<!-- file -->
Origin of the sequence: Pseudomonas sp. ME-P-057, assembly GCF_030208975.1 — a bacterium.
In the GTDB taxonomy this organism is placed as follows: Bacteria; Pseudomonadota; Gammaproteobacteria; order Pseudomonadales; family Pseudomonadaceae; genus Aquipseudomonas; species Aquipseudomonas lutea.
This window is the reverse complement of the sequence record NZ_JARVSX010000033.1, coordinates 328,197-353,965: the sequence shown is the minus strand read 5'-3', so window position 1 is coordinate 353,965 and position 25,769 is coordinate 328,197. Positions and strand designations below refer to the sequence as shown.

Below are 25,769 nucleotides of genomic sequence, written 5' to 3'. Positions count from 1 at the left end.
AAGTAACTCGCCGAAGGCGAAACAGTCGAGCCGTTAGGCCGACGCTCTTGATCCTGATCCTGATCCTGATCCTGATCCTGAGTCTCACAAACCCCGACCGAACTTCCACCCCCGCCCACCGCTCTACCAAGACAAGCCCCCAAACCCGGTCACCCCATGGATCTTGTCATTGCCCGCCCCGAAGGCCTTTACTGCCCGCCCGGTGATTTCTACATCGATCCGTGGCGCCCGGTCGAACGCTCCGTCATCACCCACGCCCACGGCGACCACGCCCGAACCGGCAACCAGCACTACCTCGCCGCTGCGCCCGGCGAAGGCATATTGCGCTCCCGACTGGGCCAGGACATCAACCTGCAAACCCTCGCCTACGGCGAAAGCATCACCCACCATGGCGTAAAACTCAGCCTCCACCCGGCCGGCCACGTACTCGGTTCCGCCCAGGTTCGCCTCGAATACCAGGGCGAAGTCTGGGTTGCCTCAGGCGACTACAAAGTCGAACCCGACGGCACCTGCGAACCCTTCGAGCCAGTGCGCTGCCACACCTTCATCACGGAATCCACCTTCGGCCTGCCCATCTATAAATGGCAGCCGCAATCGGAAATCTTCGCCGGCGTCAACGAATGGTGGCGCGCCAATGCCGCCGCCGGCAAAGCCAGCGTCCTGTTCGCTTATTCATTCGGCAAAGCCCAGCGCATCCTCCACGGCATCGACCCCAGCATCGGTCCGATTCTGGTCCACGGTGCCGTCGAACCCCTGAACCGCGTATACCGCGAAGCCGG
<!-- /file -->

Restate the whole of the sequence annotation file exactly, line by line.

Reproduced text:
Origin of the sequence: Pseudomonas sp. ME-P-057, assembly GCF_030208975.1 — a bacterium.
In the GTDB taxonomy this organism is placed as follows: Bacteria; Pseudomonadota; Gammaproteobacteria; order Pseudomonadales; family Pseudomonadaceae; genus Aquipseudomonas; species Aquipseudomonas lutea.
This window is the reverse complement of the sequence record NZ_JARVSX010000033.1, coordinates 328,197-353,965: the sequence shown is the minus strand read 5'-3', so window position 1 is coordinate 353,965 and position 25,769 is coordinate 328,197. Positions and strand designations below refer to the sequence as shown.

Below are 25,769 nucleotides of genomic sequence, written 5' to 3'. Positions count from 1 at the left end.
AAGTAACTCGCCGAAGGCGAAACAGTCGAGCCGTTAGGCCGACGCTCTTGATCCTGATCCTGATCCTGATCCTGATCCTGAGTCTCACAAACCCCGACCGAACTTCCACCCCCGCCCACCGCTCTACCAAGACAAGCCCCCAAACCCGGTCACCCCATGGATCTTGTCATTGCCCGCCCCGAAGGCCTTTACTGCCCGCCCGGTGATTTCTACATCGATCCGTGGCGCCCGGTCGAACGCTCCGTCATCACCCACGCCCACGGCGACCACGCCCGAACCGGCAACCAGCACTACCTCGCCGCTGCGCCCGGCGAAGGCATATTGCGCTCCCGACTGGGCCAGGACATCAACCTGCAAACCCTCGCCTACGGCGAAAGCATCACCCACCATGGCGTAAAACTCAGCCTCCACCCGGCCGGCCACGTACTCGGTTCCGCCCAGGTTCGCCTCGAATACCAGGGCGAAGTCTGGGTTGCCTCAGGCGACTACAAAGTCGAACCCGACGGCACCTGCGAACCCTTCGAGCCAGTGCGCTGCCACACCTTCATCACGGAATCCACCTTCGGCCTGCCCATCTATAAATGGCAGCCGCAATCGGAAATCTTCGCCGGCGTCAACGAATGGTGGCGCGCCAATGCCGCCGCCGGCAAAGCCAGCGTCCTGTTCGCTTATTCATTCGGCAAAGCCCAGCGCATCCTCCACGGCATCGACCCCAGCATCGGTCCGATTCTGGTCCACGGTGCCGTCGAACCCCTGAACCGCGTATACCGCGAAGCCGG